In the absence of a revolutionary impetus in society at large, it was inevitable that the great majority of the WLM would move in this direction. Those people who refuse reformism cannot do so unless they quit the official WLM organizations, and then try to achieve what they can in the here and now. For the WLM, the specific is opposed to the whole. For the revolutionary movement, the whole is not opposed to the specific. We cannot fight “capitalism” in general; communism is not an extremism. It makes no profession of radicality. But if their only enemy is “capital” in general, these women will fall into false generality through abstraction, whether political or theoretical. All “life” around us and all institutions are determined by capitalism. It is only as experience that the fight for reforms has any revolutionary significance, not for the ephemeral concessions it claws back.

After two world wars, a multitude of others and totalitarianism on the rise, we know that revolution is the only realism. Throwing ourselves into the quest for reforms increasingly planned by capital, we only reinforce the state and its structures (trade unions, parties, etc). We can gauge the efficacy of reformist “realism” by comparing the programs of the Women’s Liberation Workshop in 1970 and Women’s Emancipation Union in… 1892. After 80 years of reformism, we are still waiting for basic demands to be satisfied. Capital can permit anything – i.e. anything that reinforces its control over society.

And what about immediate needs? There are oppressed women struggling everywhere; what do we do together with them, and for them? We cannot postpone everything until “the day after the revolution”, to quote the subtitle of a 1902 book by Kautsky. But the gap between real emancipation (including personal emancipation) and what one is able to do today is not a question only for women, but for all of us. A new militantism (where women fight for the true cause, for the revolution – but the right one this time), that dissociates action from our immediate problems, would be as reactionary as the old. Activity now requires a break with specialized activism as much as with the complaisant passivity that hides real distress under a facade of aggressiveness and/or theory.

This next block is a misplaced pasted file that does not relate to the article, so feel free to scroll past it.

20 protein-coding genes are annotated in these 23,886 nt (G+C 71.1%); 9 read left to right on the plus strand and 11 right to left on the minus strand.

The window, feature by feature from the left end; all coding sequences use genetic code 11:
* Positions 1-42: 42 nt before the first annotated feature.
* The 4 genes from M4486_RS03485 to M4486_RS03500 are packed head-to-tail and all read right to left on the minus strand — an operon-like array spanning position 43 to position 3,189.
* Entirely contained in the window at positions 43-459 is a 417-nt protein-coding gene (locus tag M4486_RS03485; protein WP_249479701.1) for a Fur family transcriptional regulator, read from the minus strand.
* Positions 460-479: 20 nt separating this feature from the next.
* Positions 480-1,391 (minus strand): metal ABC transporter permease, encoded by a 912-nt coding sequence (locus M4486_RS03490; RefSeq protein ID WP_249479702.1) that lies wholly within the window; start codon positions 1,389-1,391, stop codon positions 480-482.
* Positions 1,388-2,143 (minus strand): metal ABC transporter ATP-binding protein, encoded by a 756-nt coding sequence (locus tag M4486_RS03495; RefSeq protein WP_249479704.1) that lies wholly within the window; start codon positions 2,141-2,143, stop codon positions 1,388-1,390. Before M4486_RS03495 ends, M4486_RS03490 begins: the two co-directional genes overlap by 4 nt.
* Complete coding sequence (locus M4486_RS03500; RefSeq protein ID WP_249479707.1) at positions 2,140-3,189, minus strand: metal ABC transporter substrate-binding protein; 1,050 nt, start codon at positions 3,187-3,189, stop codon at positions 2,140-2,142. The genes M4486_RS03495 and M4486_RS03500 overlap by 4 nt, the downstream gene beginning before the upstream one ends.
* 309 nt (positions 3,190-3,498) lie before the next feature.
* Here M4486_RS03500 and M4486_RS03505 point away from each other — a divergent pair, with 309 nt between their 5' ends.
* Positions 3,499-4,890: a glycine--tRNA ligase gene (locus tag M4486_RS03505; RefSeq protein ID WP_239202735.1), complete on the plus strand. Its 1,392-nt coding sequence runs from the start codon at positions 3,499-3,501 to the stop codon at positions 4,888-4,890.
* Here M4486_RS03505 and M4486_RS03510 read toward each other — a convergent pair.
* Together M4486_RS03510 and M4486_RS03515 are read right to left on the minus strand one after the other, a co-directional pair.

To those who might say, “That is all very nice, but what do you propose to do?”, all we can say is that their reaction shows that for them the WLM was a refuge, as other movements have been for other people, a new family from which they expected everything. The question of “revolutionary” activity is quite simple if you approach it adequately. How could one expect everything from a collective movement without being oneself an active, transforming element of it? In the absence of revolution, there is no solution to social contradictions, including the existence of those strange creatures called “revolutionaries”. The solution is the revolution itself. There is no high road. Those who need confirmation of success here and now can forget it. In any case, if the proletariat failed to fight against the “encroachments of capital” (Marx) here and now, we might be skeptical about its capacity to carry out a revolution.

It is not a question of women abandoning themselves as women and giving up their problems and requirements to take part in the revolutionary movement. And anyway, why should they be afraid of being “tricked”? Simone de Beauvoir was only “tricked” (as she wrote in her memoirs) because she got into politics, and sometimes of the most contemptible kind. Being obsessed with the movement’s “recuperation” is also a proof of weakness. Woman were not betrayed by previous movements any more than “men” lost out by being integrated into capital. Having begun with the struggle against their own conditions of existence, proletarians have come merely to try and alleviate those conditions, which has finally led to support the state and capital.

The male revolutionary movement didn’t absorb the female movement – capitalist society absorbed them both. Previous movements did not fail because they neglected women. They neglected women, and all the rest, because they failed. It wasn’t just women who were “misled”. They were mobilized for something other than their own emancipation, as was the proletariat as a whole. This is what will happen again if proletarians do not attack the foundations of society in the next movements. By helping to obscure the perspective of communism the WLM does women a grave disservice.

Masculine and Feminine

The fact that the woman question was undervalued played a part in preceding failures, but it was not the cause of the defeats. Let’s put things back in perspective. Instead of distinguishing (like Proudhon trying to separate the capitalist wheat from the chaff) the “good” and “bad” aspects of the female condition in contemporary China, it would be better to understand what China is: a capitalist country like many others, albeit in a special way, like others.